A stately stone wall surrounding your garden will create a classic atmosphere reminiscent of the established garden walls in the English countryside, or perhaps the ivy-covered stone wall surrounding a forgotten cottage nestled in the hills of Ireland. Tidy brick walls can also make wonderful additions to urban gardens – if you're considering adding a wall to your garden, you'll be pleased to discover that it's easier than you think.
The technique for building a wall is quite simple. It is important to prepare the materials in advance and to follow a set procedure, but it's not rocket science! To get started with building your wall, you'll first have to check whether or not you need a permit while your yard is under construction, and whether the land is suitable for supporting the weight of a stone wall without sinking in. If you live in a humid climate with soft ground, a wooden fence will put less weight on the ground, and will sag less as a result.
Once you've got the go-ahead, there are the steps for building your own garden wall:
Calculate how many bricks you'll need to build the wall. A single wall requires about sixty bricks required per square meter. If you find it difficult to calculate the number of bricks you need once you start considering corners (and having some extra left for small mistakes or miscalculations), you'll find there are several useful tools that will help to determine the exact number of stones or bricks you'll need for building your wall. Our advice? No matter what, always round up – it never hurts to have a few extra on hand for any experiments or mistakes.
Good tools are everything. Aside from wearing a pair of pants and shirt you don't mind ruining, you'll want a bucket of water and another bucket for cement mix (or mortar mix, etc. Hardware stores often have an enormous number of options when it comes to mix-it-yourself cement). You'll also need is a hammer, a chisel, a spirit level and trowel. The trowel will help to spread the cement evenly between the bricks or stones – if you have a few spade shapes and sizes, all the better, as it will help you to reach all of the cracks.
A few safety tips: Work with goggles on, and put on gloves and work shoes that will protect your toes against any falling bricks. Work boots will have steel toes and a protective sole – not a bad investment if you find that you're often rather accident prone.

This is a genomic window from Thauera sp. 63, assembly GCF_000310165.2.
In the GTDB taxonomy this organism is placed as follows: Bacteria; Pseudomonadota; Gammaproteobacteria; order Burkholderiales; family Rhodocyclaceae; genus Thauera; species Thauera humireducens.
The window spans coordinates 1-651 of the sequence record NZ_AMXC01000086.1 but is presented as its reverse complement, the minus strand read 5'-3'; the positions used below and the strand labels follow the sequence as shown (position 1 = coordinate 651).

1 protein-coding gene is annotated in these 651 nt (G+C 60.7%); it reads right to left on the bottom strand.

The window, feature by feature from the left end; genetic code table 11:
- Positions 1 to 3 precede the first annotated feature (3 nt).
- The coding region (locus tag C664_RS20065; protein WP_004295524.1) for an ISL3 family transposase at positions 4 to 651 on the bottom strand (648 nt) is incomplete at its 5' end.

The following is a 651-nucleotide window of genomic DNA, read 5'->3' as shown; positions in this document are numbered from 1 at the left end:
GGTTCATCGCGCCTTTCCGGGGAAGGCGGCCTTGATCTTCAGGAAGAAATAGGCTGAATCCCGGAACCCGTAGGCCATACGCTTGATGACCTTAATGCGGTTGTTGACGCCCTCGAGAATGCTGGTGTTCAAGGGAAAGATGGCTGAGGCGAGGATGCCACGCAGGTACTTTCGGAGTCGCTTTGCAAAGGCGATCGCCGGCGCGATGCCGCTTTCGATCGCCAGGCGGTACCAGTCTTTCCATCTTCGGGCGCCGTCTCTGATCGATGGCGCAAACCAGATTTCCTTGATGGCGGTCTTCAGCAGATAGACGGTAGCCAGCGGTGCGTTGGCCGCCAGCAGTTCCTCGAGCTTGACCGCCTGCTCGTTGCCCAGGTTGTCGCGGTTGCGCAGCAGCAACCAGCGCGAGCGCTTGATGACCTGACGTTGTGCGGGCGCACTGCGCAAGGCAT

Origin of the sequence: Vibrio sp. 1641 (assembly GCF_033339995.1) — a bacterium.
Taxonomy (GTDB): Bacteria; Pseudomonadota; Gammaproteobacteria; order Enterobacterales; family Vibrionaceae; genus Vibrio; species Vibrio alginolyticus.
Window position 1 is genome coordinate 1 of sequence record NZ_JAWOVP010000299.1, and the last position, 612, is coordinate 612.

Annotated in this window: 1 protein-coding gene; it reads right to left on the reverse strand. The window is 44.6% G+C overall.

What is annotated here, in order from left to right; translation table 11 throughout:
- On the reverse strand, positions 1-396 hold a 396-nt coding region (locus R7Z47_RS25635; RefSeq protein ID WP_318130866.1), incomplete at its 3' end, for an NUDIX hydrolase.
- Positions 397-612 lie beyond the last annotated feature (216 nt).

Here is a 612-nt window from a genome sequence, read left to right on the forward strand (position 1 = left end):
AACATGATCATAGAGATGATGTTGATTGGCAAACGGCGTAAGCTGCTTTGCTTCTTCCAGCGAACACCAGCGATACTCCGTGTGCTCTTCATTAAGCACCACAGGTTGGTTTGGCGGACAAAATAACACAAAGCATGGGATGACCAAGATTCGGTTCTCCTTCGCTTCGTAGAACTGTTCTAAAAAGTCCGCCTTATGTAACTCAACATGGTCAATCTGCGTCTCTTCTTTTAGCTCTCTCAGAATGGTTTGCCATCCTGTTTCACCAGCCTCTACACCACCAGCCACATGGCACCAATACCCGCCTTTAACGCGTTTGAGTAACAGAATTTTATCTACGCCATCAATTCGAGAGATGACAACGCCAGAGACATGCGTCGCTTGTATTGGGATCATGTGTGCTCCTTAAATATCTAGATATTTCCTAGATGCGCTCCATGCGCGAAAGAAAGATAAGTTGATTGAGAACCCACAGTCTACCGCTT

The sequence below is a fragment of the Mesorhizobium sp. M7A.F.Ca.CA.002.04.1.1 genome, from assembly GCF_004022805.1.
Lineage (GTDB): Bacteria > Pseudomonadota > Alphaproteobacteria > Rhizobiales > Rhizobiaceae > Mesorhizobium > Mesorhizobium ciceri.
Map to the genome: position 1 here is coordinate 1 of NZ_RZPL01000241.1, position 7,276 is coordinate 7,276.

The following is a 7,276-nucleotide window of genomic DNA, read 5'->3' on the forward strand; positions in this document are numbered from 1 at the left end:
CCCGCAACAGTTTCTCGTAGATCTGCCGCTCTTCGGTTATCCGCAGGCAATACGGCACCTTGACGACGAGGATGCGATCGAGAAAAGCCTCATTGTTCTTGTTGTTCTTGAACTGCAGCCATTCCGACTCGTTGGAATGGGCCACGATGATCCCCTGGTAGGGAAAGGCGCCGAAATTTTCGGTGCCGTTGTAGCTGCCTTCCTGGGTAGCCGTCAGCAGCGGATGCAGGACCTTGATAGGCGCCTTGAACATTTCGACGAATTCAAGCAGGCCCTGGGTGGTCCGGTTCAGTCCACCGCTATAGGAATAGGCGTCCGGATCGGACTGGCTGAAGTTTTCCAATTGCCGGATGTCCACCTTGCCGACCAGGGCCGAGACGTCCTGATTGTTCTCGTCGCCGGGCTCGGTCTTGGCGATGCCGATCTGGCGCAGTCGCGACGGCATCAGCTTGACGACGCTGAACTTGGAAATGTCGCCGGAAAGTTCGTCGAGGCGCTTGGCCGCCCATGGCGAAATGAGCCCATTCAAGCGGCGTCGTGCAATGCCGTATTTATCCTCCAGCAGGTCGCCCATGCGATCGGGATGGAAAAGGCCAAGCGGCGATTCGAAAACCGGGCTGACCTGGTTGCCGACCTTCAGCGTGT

Even the smallest wall requires a solid foundation. That said, the softer the surface, the more important it is to focus on creating a solid foundation. The size and depth of the slot that you have to dig for the foundation depends on the height and width of your wall. To give you an idea, a wall three feet in height requires a ditch one and a half feet thick. The foundation will require placing a layer of mortar in the ditch. The good news about this step is that it's much simpler than it seems – if you use ready-made concrete mix, the only thing you'll need to do is add some water. If your wall is a larger undertaking, you'll have to consider renting a concrete mixer, but it's most likely that you can get by with your own cement mix and bucket for most projects. The layer of concrete that you place in the ditch will pull tight around a plank of wood placed upright.
Using a trowel, add the first layer of stones. Try to stay within the guidelines you've constructed – this will help you get the best, most even results, and it will also help save your cement. Once you have the first row of bricks laid, you'll need to check to make sure everything looks even. You do this with the level. Rocks that protrude slightly beyond where you'd like get tapped further into the cement. After you have the first layer of bricks all set, you start with the next layer. It's a logical process: work from bottom to top to build your wall the right way.
It's important to protect your masonry from drying out. You can do this by misting your wall with water. Do this as long as the wall absorbs more water. This will prevent your wall from becoming too dry (causing the mortar to develop improperly).
On the other hand, too much moisture is also not good thing. If it's raining hard for days on end, when you make your wall, you'll want to cover it afterwards with a tarp so that the mortar has a fighting chance at setting. Also, make sure that any water that might accumulate at the base of the wall can run off, away from the wall. This can be accomplished by adding a strip of gravel (or drainage pipes, if you're feeling ambitious).
Stonework is an attractive and sustainable way to make a wall, and the procedure is relatively simple. However, simple doesn't mean easy – building a wall like this can be a time-consuming task. If the time commitment goes beyond what you're comfortable with, you can find a professional to do the work for you (there are many here on homify). Likewise, you can choose a material such as wooden posts, slats or panels, plastic or aluminum materials, metal wires, or a combination of any of these. And don't' forget, a hedge or green wall is also a fairly simple DIY garden wall option!
Looking for more garden ideas? Read this design lesson from homify and learn how to use lighting to create the right mood in your garden!